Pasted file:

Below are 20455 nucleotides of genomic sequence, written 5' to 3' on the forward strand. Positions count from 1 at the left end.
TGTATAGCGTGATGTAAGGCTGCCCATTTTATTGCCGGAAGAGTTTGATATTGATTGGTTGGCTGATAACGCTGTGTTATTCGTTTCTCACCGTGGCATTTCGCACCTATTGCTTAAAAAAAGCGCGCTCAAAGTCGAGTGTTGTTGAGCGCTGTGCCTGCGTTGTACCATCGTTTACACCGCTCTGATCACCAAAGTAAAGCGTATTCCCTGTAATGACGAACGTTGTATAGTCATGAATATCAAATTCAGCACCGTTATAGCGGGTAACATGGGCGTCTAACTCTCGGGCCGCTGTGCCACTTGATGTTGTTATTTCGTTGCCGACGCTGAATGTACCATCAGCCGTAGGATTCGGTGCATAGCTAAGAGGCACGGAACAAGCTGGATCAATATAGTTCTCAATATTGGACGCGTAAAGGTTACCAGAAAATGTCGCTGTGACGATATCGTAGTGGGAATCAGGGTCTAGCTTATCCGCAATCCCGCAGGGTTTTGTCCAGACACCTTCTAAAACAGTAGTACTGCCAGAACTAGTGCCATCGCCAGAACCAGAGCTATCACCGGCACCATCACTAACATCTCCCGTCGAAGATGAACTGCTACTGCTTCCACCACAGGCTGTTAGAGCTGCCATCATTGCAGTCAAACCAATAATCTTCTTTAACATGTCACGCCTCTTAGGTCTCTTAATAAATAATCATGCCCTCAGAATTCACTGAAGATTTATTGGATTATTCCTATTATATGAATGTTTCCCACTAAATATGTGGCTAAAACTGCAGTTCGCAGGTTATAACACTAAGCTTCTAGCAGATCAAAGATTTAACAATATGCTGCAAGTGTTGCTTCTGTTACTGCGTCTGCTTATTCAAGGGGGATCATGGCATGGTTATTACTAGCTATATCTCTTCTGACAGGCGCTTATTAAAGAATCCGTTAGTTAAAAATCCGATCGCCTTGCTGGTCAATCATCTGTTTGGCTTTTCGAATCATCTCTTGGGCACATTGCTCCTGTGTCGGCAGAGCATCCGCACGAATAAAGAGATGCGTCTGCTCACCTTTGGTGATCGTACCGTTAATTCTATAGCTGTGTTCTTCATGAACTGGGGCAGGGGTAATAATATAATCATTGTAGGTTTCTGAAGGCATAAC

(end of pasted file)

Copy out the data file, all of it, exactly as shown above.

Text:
Below are 20455 nucleotides of genomic sequence, written 5' to 3' on the forward strand. Positions count from 1 at the left end.
TGTATAGCGTGATGTAAGGCTGCCCATTTTATTGCCGGAAGAGTTTGATATTGATTGGTTGGCTGATAACGCTGTGTTATTCGTTTCTCACCGTGGCATTTCGCACCTATTGCTTAAAAAAAGCGCGCTCAAAGTCGAGTGTTGTTGAGCGCTGTGCCTGCGTTGTACCATCGTTTACACCGCTCTGATCACCAAAGTAAAGCGTATTCCCTGTAATGACGAACGTTGTATAGTCATGAATATCAAATTCAGCACCGTTATAGCGGGTAACATGGGCGTCTAACTCTCGGGCCGCTGTGCCACTTGATGTTGTTATTTCGTTGCCGACGCTGAATGTACCATCAGCCGTAGGATTCGGTGCATAGCTAAGAGGCACGGAACAAGCTGGATCAATATAGTTCTCAATATTGGACGCGTAAAGGTTACCAGAAAATGTCGCTGTGACGATATCGTAGTGGGAATCAGGGTCTAGCTTATCCGCAATCCCGCAGGGTTTTGTCCAGACACCTTCTAAAACAGTAGTACTGCCAGAACTAGTGCCATCGCCAGAACCAGAGCTATCACCGGCACCATCACTAACATCTCCCGTCGAAGATGAACTGCTACTGCTTCCACCACAGGCTGTTAGAGCTGCCATCATTGCAGTCAAACCAATAATCTTCTTTAACATGTCACGCCTCTTAGGTCTCTTAATAAATAATCATGCCCTCAGAATTCACTGAAGATTTATTGGATTATTCCTATTATATGAATGTTTCCCACTAAATATGTGGCTAAAACTGCAGTTCGCAGGTTATAACACTAAGCTTCTAGCAGATCAAAGATTTAACAATATGCTGCAAGTGTTGCTTCTGTTACTGCGTCTGCTTATTCAAGGGGGATCATGGCATGGTTATTACTAGCTATATCTCTTCTGACAGGCGCTTATTAAAGAATCCGTTAGTTAAAAATCCGATCGCCTTGCTGGTCAATCATCTGTTTGGCTTTTCGAATCATCTCTTGGGCACATTGCTCCTGTGTCGGCAGAGCATCCGCACGAATAAAGAGATGCGTCTGCTCACCTTTGGTGATCGTACCGTTAATTCTATAGCTGTGTTCTTCATGAACTGGGGCAGGGGTAATAATATAATCATTGTAGGTTTCTGAAGGCATAAC